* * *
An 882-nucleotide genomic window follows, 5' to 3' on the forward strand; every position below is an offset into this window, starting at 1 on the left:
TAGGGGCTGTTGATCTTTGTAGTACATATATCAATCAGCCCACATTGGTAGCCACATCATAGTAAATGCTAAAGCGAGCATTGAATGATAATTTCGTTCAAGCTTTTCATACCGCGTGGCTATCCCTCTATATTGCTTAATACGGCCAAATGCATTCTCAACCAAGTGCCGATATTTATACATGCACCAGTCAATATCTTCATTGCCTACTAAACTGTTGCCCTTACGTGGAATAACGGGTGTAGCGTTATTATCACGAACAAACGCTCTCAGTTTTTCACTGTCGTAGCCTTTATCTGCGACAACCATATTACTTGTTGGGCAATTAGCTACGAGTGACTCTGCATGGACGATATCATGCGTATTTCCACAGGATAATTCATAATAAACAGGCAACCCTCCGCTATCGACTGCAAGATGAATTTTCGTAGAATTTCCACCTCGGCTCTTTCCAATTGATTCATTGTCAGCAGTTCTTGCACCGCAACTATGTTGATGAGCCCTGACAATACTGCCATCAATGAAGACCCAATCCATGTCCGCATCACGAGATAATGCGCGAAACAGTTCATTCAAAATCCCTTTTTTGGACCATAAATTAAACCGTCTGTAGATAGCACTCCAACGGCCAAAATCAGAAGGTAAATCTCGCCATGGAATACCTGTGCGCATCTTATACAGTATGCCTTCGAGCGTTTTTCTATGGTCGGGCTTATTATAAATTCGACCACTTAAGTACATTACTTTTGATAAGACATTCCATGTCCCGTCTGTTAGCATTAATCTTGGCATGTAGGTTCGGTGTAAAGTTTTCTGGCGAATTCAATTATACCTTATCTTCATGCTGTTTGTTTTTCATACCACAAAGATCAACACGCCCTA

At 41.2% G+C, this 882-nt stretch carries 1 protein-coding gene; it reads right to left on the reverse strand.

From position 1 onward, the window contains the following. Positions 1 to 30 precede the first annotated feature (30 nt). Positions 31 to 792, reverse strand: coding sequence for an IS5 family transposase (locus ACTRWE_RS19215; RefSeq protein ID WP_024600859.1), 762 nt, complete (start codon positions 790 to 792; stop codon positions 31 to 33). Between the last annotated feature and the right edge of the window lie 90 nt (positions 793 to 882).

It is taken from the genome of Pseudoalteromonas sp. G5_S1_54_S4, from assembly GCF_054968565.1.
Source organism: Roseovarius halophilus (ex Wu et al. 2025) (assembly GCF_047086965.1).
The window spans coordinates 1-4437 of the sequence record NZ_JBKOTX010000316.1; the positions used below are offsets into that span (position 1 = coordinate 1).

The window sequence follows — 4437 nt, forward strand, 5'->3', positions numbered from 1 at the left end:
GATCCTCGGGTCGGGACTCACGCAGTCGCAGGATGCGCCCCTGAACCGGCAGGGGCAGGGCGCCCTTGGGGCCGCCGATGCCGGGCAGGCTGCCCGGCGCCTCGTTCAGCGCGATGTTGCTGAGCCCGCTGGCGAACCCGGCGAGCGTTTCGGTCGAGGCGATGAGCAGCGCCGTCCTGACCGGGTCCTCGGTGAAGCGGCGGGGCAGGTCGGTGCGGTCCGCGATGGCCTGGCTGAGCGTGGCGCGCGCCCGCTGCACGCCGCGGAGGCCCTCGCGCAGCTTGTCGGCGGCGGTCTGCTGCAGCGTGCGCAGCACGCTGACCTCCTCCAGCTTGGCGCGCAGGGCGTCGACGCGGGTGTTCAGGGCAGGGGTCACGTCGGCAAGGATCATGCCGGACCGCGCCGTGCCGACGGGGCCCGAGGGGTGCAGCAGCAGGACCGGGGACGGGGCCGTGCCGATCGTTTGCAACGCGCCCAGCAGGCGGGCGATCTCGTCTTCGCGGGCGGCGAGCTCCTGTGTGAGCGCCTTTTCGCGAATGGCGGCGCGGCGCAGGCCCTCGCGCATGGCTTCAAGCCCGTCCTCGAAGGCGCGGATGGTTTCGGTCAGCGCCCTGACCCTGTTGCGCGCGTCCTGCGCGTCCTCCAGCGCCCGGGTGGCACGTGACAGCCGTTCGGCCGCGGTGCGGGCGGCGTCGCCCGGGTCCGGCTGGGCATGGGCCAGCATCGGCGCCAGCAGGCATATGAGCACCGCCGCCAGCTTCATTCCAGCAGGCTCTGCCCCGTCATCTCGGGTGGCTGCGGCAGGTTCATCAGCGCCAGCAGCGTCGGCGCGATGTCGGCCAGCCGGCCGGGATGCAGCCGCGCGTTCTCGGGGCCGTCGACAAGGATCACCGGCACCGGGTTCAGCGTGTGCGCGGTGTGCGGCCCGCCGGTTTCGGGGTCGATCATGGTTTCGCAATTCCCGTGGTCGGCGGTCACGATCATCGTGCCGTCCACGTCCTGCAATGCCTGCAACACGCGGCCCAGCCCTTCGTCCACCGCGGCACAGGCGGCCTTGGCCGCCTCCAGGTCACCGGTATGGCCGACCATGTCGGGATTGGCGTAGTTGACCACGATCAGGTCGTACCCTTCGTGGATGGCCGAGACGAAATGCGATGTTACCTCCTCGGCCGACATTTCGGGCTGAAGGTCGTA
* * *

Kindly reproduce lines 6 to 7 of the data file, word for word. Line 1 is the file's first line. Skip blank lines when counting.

Source organism: Roseovarius halophilus (ex Wu et al. 2025) (assembly GCF_047086965.1).
The window spans coordinates 1-4437 of the sequence record NZ_JBKOTX010000316.1; the positions used below are offsets into that span (position 1 = coordinate 1).